It’s Real Fettuccine Alfredo. It Never Used Cream.

T Fettuccine Alfredo (Lazio) (1) he rise and fall of fettuccine Alfredo is a story of a simple dish taken from its home and embellished with flourishes before sliding into culinary familiarity, dullness and bastardization.

Although it has its roots in Roman cuisine, it is nothing but a restaurant dish in Italy and America. Fettuccine Alfredo became a classic of Italian-American cooking, but today is often served as third-rate tourist food in the Little Italy emporiums catering to them in America’s cities.

This wasn’t always true. In the 1940s and 1950s, fettuccine Alfredo was a signature dish of continental-style French-service restaurants where waiters, with a flourish, would prepare the dish tableside in a chafing dish.

The classic story of its origins is that the dish was invented in a Roman trattoria on the Via della Scrofa near the Tiber River by Alfredo di Lelio, who opened his restaurant in the early part of the 20th century. He invented the dish for his wife, it is said, after she gave birth and lost her appetite. READ MORE

Pork Belly Roasted with Honey Balsamic Glaze Makes A Delicious Appetizer

Pork Belly, honey-balsamic roast (3) Pork belly as it is sold by butchers and supermarkets includes the skin, fat layer, and some thin muscle streaks from the sides and belly of the hog. Belly is not stomach, but literally the belly. It’s most common use is as bacon. Bacon is the smoked cured slices of belly that are high in fat and streaked with muscle and seasoned with salt and spices.

Unsmoked raw pork belly, long popular in Europe and Asian cuisines, has recently become a rage in restaurants where it is often serve as a roasted appetizer. It’s exceedingly easy to roast and the only difficult part is finding a piece of pork belly large enough to make the effort worthwhile and to serve four to six people.

If you can’t find pork belly in your supermarket—and it’s unlikely you will because supermarkets lag far behind what restaurant chefs introduce—you’ll need to seek out a butcher or an ethnic market. I use the meat markets in the Koreatown of Los Angeles.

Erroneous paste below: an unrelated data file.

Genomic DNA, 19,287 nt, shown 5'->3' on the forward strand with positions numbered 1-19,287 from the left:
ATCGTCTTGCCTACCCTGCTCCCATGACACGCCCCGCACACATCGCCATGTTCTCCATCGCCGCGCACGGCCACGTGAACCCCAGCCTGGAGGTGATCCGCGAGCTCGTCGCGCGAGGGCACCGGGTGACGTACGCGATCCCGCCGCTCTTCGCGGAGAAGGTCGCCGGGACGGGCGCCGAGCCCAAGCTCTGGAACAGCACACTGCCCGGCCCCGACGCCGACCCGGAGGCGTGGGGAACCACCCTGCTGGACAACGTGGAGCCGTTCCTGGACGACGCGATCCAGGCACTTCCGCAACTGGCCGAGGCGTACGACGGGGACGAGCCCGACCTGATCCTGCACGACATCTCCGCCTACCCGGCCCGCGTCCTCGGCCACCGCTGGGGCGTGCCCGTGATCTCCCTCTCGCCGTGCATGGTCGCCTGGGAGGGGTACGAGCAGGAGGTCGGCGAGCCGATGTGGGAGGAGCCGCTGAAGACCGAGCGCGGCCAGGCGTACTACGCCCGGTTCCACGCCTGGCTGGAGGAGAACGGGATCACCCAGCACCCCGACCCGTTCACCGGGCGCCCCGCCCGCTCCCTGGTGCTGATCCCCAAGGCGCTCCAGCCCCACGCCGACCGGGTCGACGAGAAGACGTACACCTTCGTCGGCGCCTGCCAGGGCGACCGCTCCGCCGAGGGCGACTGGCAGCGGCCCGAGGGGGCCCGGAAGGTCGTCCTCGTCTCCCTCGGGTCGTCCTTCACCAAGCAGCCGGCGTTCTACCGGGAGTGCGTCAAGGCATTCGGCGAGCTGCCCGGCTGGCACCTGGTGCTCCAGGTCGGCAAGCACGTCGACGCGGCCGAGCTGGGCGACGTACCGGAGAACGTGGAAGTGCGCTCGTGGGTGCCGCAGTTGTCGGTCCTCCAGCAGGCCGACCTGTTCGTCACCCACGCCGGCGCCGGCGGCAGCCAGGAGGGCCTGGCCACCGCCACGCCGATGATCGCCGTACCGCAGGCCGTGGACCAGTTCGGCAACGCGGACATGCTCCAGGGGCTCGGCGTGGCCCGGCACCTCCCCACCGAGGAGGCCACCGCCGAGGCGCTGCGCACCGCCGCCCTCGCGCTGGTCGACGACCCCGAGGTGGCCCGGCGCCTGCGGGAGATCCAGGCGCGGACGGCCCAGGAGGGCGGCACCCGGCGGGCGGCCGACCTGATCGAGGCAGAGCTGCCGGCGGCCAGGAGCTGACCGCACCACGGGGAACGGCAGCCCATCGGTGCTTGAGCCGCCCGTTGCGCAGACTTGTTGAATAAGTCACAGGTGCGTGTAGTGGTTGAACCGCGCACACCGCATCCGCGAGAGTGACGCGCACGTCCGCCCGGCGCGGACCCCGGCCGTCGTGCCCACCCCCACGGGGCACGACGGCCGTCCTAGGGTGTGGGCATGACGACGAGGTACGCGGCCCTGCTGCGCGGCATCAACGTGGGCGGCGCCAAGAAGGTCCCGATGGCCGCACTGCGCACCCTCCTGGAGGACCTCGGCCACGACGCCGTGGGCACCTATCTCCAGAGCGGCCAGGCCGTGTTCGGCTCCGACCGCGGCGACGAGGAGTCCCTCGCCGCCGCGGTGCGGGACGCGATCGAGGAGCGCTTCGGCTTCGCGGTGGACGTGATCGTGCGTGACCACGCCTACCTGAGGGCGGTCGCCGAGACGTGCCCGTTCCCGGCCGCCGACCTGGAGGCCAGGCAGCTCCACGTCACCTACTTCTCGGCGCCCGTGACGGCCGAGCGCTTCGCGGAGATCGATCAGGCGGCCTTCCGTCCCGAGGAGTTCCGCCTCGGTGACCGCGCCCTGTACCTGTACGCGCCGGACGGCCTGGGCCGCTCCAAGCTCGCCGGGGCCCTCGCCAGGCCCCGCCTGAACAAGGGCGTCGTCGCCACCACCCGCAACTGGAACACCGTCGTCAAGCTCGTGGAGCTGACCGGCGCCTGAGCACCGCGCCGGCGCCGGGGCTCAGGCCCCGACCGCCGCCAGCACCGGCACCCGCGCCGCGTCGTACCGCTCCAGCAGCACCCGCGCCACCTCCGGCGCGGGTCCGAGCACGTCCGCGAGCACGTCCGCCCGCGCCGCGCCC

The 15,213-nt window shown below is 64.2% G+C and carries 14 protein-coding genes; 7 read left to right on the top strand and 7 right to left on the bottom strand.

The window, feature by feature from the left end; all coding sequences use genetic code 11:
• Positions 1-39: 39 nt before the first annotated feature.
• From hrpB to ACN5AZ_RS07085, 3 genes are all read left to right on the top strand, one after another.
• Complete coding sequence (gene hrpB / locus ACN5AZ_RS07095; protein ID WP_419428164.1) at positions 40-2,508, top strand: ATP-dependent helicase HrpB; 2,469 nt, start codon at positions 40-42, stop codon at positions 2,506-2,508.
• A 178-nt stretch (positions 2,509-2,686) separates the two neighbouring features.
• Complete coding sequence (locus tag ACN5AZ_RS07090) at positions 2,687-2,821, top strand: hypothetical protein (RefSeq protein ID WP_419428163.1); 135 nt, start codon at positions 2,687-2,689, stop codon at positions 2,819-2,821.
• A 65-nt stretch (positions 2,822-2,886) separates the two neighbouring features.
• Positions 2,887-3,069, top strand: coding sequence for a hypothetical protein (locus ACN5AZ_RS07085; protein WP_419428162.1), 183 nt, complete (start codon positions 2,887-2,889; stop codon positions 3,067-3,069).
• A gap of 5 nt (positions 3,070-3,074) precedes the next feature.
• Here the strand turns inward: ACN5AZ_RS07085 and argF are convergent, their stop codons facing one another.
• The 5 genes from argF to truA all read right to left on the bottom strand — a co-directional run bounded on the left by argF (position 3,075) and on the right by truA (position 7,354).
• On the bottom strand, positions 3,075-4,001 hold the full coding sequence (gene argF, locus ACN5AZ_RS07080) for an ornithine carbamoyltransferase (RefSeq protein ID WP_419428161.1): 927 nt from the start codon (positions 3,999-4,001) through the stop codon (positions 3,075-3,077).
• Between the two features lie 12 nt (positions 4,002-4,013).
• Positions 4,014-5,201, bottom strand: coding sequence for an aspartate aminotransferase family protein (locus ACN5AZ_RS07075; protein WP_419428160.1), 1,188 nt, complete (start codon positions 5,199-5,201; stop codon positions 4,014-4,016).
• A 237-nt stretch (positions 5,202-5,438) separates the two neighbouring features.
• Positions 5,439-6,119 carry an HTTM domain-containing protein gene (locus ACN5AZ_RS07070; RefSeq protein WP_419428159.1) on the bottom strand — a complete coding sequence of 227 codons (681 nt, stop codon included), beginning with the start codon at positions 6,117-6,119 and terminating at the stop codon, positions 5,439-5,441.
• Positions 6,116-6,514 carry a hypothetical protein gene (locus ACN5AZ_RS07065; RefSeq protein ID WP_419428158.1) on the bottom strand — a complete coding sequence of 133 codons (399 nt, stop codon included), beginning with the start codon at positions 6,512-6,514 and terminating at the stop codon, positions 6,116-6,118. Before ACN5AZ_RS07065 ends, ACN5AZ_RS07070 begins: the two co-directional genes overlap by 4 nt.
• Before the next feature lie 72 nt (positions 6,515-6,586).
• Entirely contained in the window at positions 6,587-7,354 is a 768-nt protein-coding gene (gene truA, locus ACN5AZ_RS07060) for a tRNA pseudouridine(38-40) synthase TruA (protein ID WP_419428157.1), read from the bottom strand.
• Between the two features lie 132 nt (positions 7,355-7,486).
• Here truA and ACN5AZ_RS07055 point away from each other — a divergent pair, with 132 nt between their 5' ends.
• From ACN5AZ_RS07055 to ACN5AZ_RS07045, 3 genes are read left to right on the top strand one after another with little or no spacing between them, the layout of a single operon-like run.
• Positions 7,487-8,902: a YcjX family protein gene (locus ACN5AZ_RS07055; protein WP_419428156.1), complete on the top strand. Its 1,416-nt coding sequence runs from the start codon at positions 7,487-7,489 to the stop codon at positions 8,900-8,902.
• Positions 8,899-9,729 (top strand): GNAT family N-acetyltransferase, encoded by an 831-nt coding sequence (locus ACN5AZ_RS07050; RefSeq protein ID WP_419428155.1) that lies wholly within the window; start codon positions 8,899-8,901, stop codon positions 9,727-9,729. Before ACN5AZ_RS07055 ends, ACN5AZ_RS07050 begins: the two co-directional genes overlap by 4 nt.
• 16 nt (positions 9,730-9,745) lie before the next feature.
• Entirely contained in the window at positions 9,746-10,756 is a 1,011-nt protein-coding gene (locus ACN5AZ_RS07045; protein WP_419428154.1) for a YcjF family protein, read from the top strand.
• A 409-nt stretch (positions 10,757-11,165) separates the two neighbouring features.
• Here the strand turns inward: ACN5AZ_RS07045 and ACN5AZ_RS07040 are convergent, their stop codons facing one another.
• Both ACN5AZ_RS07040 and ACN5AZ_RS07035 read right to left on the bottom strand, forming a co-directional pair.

There absolutely nothing you have to do to the belly to prepare it for roasted other than place it in its marinade. In a bowl, whisk together 1/2 cup honey, 1/2 cup balsamic vinegar, 1/2 teaspoon ground cinnamon, and 1/2 teaspoon ground star anise with a little salt and pepper. Brush both sides of the belly with the marinade and then let the belly marinate in the glaze overnight in the refrigerator covered with plastic wrap. The next morning preheat the oven to 225 degrees F and place the belly on a rack in a roasting pan. Roast, skin-side up, until very tender, about 9 hours, basting every now and then until the marinade is used up.

Remove the roasted belly to a carving board or a platter and carefully slice off the skin and set aside. Slice off the first, thick layer of fat and discard it. Place the skin back on top for serving purposes only. Slice into portions at the table. Because of the richness of the roasted belly the most sensible way to serve it is as an appetizer accompanied with something plain such as crushed potatoes or a simple green. S.lice the belly into small cubes and serve on top of any of the following: a slice of baguette, a little mustard, applesauce,chopped arugula, thin slice of jicama, or mashed potatoes.